Just as I do with the economy, I review the market each month for warning signs of trouble in the near future. Although valuations are now high—a noted risk factor in past bear markets—markets can stay expensive (or get much more expensive) for years and years, which doesn’t give us much to go on timing-wise.
Of course, there are other market risk factors beyond valuations. For our purposes, two things are important: (1) to recognize when risk levels are high, and (2) to try and determine when those high risk levels become an immediate, rather than theoretical, concern. This regular update aims to do both.
Risk factor #1: Valuation levels
When it comes to assessing valuations, I find longer-term metrics—particularly the cyclically adjusted Shiller P/E ratio, which looks at average earnings over the past 10 years—to be the most useful in determining overall risk.
Two things jump out from this chart. First, after the pullback at the start of the year, valuations are again around the levels of 2007–2008 and 2015, when previous drawdowns started. Second, even at the bottom of the recent pullback, valuations were still at levels above any point since the crisis and well above levels before the late 1990s.
Although close to their highest level over the past 10 years, valuations remain below the 2000 peak, so you might argue that this metric is not suggesting immediate risk. Of course, that assumes we might head back to 2000 bubble conditions, which isn’t exactly reassuring. Risk levels remain high, although not immediate.
Risk factor #2: Changes in valuation levels
As good as the Shiller P/E ratio is as a risk indicator, it’s a terrible timing indicator. One way to remedy that is to look at changes in valuation levels over time instead of absolute levels.
Here, you can see that when valuations roll over, with the change dropping below zero over a 10-month or 200-day period, the market itself typically drops shortly thereafter. With the recent recovery, this indicator moved back out of the trouble zone, and with the post-election rally, it moved even further into positive territory. Although risks remain, they may not be immediate. Still, this metric bears watching.
Risk factor #3: Margin debt
Another indicator of potential trouble is margin debt.
After a decline due to the recovery from the pullback at the start of the year, debt levels have climbed over the past several months, back to the highest level since the financial crisis. This kind of increase suggests risk levels are rising again, and they remain high by historical standards. But again, though this metric bears watching, the risk is not necessarily immediate.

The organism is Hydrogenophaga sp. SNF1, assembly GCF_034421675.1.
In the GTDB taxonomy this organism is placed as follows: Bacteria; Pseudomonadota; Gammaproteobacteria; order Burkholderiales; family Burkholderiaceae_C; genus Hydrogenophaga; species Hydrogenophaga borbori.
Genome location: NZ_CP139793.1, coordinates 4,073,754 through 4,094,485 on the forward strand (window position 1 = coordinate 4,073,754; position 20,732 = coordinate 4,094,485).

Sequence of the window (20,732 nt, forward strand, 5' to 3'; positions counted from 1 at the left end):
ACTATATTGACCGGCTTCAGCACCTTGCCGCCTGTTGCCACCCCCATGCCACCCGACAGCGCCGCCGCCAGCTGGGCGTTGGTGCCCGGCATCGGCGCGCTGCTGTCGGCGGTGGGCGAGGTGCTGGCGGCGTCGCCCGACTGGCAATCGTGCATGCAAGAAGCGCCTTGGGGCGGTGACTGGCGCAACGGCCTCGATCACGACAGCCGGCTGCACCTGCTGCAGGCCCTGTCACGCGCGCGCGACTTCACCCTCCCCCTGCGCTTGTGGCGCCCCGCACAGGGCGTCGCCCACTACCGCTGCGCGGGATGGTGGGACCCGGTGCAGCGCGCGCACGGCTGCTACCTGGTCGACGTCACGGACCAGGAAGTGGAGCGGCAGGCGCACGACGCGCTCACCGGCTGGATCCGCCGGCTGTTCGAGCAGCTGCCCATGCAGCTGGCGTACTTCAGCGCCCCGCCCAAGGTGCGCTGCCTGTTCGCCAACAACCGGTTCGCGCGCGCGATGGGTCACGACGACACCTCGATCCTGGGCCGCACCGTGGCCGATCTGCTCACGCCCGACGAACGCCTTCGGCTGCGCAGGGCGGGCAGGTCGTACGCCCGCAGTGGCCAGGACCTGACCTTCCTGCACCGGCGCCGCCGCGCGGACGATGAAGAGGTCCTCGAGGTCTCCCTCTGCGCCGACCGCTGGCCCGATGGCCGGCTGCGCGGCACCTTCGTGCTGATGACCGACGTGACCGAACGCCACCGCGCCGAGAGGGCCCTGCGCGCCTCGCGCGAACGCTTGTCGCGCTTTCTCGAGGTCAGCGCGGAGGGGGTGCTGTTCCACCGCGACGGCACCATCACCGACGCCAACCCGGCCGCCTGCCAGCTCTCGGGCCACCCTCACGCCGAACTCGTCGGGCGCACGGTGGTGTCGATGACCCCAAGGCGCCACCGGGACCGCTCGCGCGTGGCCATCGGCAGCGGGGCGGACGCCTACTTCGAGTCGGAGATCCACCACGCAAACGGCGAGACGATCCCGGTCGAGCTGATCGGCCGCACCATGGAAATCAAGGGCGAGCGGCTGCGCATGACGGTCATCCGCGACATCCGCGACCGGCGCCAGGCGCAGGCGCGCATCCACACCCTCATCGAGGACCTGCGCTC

Risk factor #4: Changes in margin debt
Consistent with this, if we look at the change in margin debt over time, spikes in debt levels typically precede a drawdown.
With the absolute risk level high, the immediate risk level is also rising. The change in debt indicator is approaching the 10-percent annual increase that suggests risk is becoming more immediate. Overall, although this metric still isn't indicating immediate risk, it is heading that direction.
Risk factor #5: The Buffett indicator
Said to be favored by Warren Buffett, the final indicator is the ratio of the value of all the companies in the market to the national economy as a whole.
On an absolute basis, the Buffett indicator is actually somewhat encouraging. Although it remains high, it has pulled back to less extreme levels. On a change-over-time basis, however, downturns in this indicator have typically led market pullbacks—and once again, we see that here. With the recent uptick, though, this indicator suggests the risks are not immediate.
Technical metrics are also reasonably encouraging, with all three major U.S. indices well above their 200-day trend lines and continuing to hit new highs. With rising earnings and improving sentiment across the board—consumers, business, and investors—it’s quite possible that the advance will continue. The break into new territory could continue to propel the market higher, despite the high valuation risk level.
On balance, all of the metrics are in what has historically been a high-risk zone, so we should be paying attention. But, as I’ve said many a time, there’s a big difference between high risk and immediate risk—and it is one that’s crucial to investing. As it stands, none of the indicators suggests an immediate problem, although several suggest risk may be rising.